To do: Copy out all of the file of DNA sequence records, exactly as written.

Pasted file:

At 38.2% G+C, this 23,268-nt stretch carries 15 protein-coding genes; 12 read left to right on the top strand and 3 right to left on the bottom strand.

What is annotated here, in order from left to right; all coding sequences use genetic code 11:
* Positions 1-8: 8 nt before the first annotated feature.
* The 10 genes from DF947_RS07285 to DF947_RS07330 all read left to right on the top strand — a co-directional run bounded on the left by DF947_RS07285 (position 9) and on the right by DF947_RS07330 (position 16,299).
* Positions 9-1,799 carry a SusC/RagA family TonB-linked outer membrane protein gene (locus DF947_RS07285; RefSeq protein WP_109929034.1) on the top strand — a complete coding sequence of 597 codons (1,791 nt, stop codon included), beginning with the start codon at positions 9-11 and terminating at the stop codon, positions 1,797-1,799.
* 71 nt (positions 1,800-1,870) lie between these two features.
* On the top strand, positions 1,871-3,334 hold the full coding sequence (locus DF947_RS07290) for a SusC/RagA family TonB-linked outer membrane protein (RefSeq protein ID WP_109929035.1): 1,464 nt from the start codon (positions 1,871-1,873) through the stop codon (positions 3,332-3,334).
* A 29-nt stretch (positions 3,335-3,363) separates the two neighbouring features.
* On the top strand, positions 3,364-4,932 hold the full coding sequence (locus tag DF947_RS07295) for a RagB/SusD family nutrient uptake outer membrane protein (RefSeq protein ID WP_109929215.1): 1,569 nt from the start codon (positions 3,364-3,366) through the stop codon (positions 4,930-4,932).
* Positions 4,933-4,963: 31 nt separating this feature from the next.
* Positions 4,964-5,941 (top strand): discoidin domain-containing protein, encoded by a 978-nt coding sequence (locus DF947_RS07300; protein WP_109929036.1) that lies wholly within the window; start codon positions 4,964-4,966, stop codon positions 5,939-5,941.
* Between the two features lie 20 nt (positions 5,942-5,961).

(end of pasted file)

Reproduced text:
At 38.2% G+C, this 23,268-nt stretch carries 15 protein-coding genes; 12 read left to right on the top strand and 3 right to left on the bottom strand.

What is annotated here, in order from left to right; all coding sequences use genetic code 11:
* Positions 1-8: 8 nt before the first annotated feature.
* The 10 genes from DF947_RS07285 to DF947_RS07330 all read left to right on the top strand — a co-directional run bounded on the left by DF947_RS07285 (position 9) and on the right by DF947_RS07330 (position 16,299).
* Positions 9-1,799 carry a SusC/RagA family TonB-linked outer membrane protein gene (locus DF947_RS07285; RefSeq protein WP_109929034.1) on the top strand — a complete coding sequence of 597 codons (1,791 nt, stop codon included), beginning with the start codon at positions 9-11 and terminating at the stop codon, positions 1,797-1,799.
* 71 nt (positions 1,800-1,870) lie between these two features.
* On the top strand, positions 1,871-3,334 hold the full coding sequence (locus DF947_RS07290) for a SusC/RagA family TonB-linked outer membrane protein (RefSeq protein ID WP_109929035.1): 1,464 nt from the start codon (positions 1,871-1,873) through the stop codon (positions 3,332-3,334).
* A 29-nt stretch (positions 3,335-3,363) separates the two neighbouring features.
* On the top strand, positions 3,364-4,932 hold the full coding sequence (locus tag DF947_RS07295) for a RagB/SusD family nutrient uptake outer membrane protein (RefSeq protein ID WP_109929215.1): 1,569 nt from the start codon (positions 3,364-3,366) through the stop codon (positions 4,930-4,932).
* Positions 4,933-4,963: 31 nt separating this feature from the next.
* Positions 4,964-5,941 (top strand): discoidin domain-containing protein, encoded by a 978-nt coding sequence (locus DF947_RS07300; protein WP_109929036.1) that lies wholly within the window; start codon positions 4,964-4,966, stop codon positions 5,939-5,941.
* Between the two features lie 20 nt (positions 5,942-5,961).